Ways To Set Up SSH Keys on Debian 10

Ways To Set Up SSH Keys on Debian 10

SSH or Secure shell is an encrypted protocol that is used to administer and communicate with servers. As you are learning to work with SSH on the server of  Debian 10, you will find yourself spending all your time in a terminal session connected to your server through SSH. Due to our last articles about SSH tutorials, you may have been familiar with this subject.




Ways To Set Up SSH Keys on Debian 10

Let’s walk through the steps of this guide to show you how easy and secure you can Set Up SSH Keys on Debian 10. And log into your server with SSH keys. Except for these features, it is recommended for all users.


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Step 1: How To Create the RSA Key Pair

First, let’s create a key pair on the client machine.

Generating public/private rsa key pair.  Enter file in which to save the key (/your_home/.ssh/id_rsa):

Note 1: The routine effect of ssh-keygen is to create a 2048-bit RSA key pair. With this, you can make sure of the security. Also, consider that you may optionally pass in the -b 4096 flags to create a larger 4096-bit key.

Note 2: Do not forget to replace your considered name or email in the prompted lines of commands.

Now, you need to save the key pair into the .ssh/ subdirectory in your home directory or specify an alternate path. To do this, press enter.

You may have generated an SSH key pair already. If yes, you will see the following prompt:

/home/your_home/.ssh/id_rsa already exists.  Overwrite (y/n)?

Very Important: At this point, please be aware that if you select yes, you will not be able to reverse it. So, choose to overwrite the key on disk whenever you are all sure. Because after that you can not authenticate using the previous key anymore.

Then, you will see an output like the below.

Enter passphrase (empty for no passphrase):

Now, you may enter a secure passphrase(optionally). By this, you see passphrase adds an additional layer of security to prevent unauthorized users from logging in. In case you are interested in learning more about security, read our guide on Tutorial Configure SSH Key-Based Authentication on a Linux Server.

Then, you will see the below output:

Your identification has been saved in /your_home/.ssh/id_rsa.  Your public key has been saved in /your_home/.ssh/  The key fingerprint is:  a9:49:2e:2a:5e:33:3e:a9:de:4e:77:11:58:b6:90:26 username@remote_host  The key's randomart image is:  +--[ RSA 2048]----+  |     ..o         |  |   E o= .        |  |    o. o         |  |        ..       |  |      ..S        |  |     o o.        |  |   =o.+.         |  |. =++..          |  |o=++.            |  +-----------------+

Therefore, you have a public and private key that you can use to authenticate. Now, try to place the public key on your server so that you can use SSH-key-based authentication to log in.

Step 2: How To Copy the Public Key to Debian Server

Let’s see what could be the quickest way to copy your public key to the Debian host. You can use a utility called ssh-copy-id. Here is a simple method which is really recommended. If you do not have an ssh-copy-id available to you on your client machine. In the following, you see two alternate methods provided in this section.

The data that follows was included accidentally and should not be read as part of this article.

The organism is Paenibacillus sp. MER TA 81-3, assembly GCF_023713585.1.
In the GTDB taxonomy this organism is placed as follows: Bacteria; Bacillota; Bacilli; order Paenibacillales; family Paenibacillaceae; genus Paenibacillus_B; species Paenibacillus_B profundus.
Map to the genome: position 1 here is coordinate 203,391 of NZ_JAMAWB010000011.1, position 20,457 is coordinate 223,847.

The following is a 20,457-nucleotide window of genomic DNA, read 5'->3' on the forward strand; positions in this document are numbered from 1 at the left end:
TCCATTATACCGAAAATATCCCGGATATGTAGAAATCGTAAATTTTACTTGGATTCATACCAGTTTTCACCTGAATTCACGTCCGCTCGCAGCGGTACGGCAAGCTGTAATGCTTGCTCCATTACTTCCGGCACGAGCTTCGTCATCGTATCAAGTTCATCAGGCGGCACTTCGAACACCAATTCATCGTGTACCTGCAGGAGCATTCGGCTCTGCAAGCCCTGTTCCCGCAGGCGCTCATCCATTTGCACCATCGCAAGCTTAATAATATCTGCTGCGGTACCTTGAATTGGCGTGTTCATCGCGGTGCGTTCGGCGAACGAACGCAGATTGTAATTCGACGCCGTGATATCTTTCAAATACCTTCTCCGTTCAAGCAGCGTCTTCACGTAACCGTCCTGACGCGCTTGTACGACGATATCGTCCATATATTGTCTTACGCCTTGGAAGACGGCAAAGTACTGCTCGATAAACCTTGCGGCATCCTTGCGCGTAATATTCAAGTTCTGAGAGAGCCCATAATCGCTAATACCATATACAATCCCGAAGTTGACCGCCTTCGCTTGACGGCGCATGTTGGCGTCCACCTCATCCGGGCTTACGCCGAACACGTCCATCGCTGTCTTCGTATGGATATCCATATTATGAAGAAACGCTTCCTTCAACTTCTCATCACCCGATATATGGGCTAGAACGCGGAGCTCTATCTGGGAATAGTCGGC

How To Copy Public Key Using ssh-copy-id

You may have the ssh-copy-id tool on your local system, as it is available in many operating systems by default. To let this method work, the password-based SSH should be accessible.

The best way of using the utility is to specify the remote host which you choose to connect to and the user account that you have password SSH access to. As you guess, this is the account to which your public SSH key will be copied.

Here is the considered command:

ssh-copy-id username@remote_host


The authenticity of host ' (' can't be established.  ECDSA key fingerprint is fd:fd:d4:f9:77:fe:73:84:e1:55:00:ad:d6:6d:22:fe.  Are you sure you want to continue connecting (yes/no)? yes

The above output says you that your local computer does not recognize the remote host. Because it is the first time you connect to a new host. As always type yes” and press ENTER to continue.

After that, the utility will scan your local account for the key that you created earlier. You will prompt for r the password of the remote user’s account when it finds the key.

/usr/bin/ssh-copy-id: INFO: attempting to log in with the new key(s), to filter out any that are already installed  /usr/bin/ssh-copy-id: INFO: 1 key(s) remain to be installed -- if you are prompted now it is to install the new keys  [email protected]'s password:

Now, type in the password and press ENTER. So using the password you provided, the utility will connect to the account on the remote host. After that, it will then copy the contents of your ~/.ssh/ key into a file in the remote account’s home ~/.ssh directory called authorized_keys.

Now, you see an output like the below:

Number of key(s) added: 1    Now try logging into the machine, with:   "ssh '[email protected]'"  and check to make sure that only the key(s) you wanted were added.

Now, you can make sure that your key has been uploaded to the remote account.



How to Copy Public Key Using SSH

You can upload your keys using a conventional SSH method in a condition which you do not have ssh-copy-id available, but you have password-based SSH access to an account on your server.

Using the cat command, you can do this and let it read the contents of the public SSH key on your local computer and piping that through an SSH connection to the remote server.

Also, you can make sure of existing the ~/.ssh directory and to have the correct permissions under the account you are using.

Therefore, you can then output the content we piped over into a file called authorized_keys within this directory. You can use the >> redirect symbol to append the content instead of overwriting it. With this, you can add keys without destroying previously added keys.

The full command looks like as the below:

cat ~/.ssh/ | ssh username@remote_host "mkdir -p ~/.ssh && touch ~/.ssh/authorized_keys && chmod -R go= ~/.ssh && cat >> ~/.ssh/authorized_keys"


The authenticity of host ' (' can't be established.  ECDSA key fingerprint is fd:fd:d4:f9:77:fe:73:84:e1:55:00:ad:d6:6d:22:fe.  Are you sure you want to continue connecting (yes/no)? yes

By receiving this output you can see that your local computer does not recognize the remote host. As always type “yes” and press ENTER to continue.

In the following, you will be prompted to enter the remote user account password:

[email protected]'s password:

Once you enter your password, the content of your key will be copied to the end of the authorized_keys file of the remote user’s account.


How To Copy Public Key Manually

Try to complete the above process manually, if you do not have password-based SSH access to your server available.

Appending the content of your file to the ~/.ssh/authorized_keys file on your remote machine will be done manually.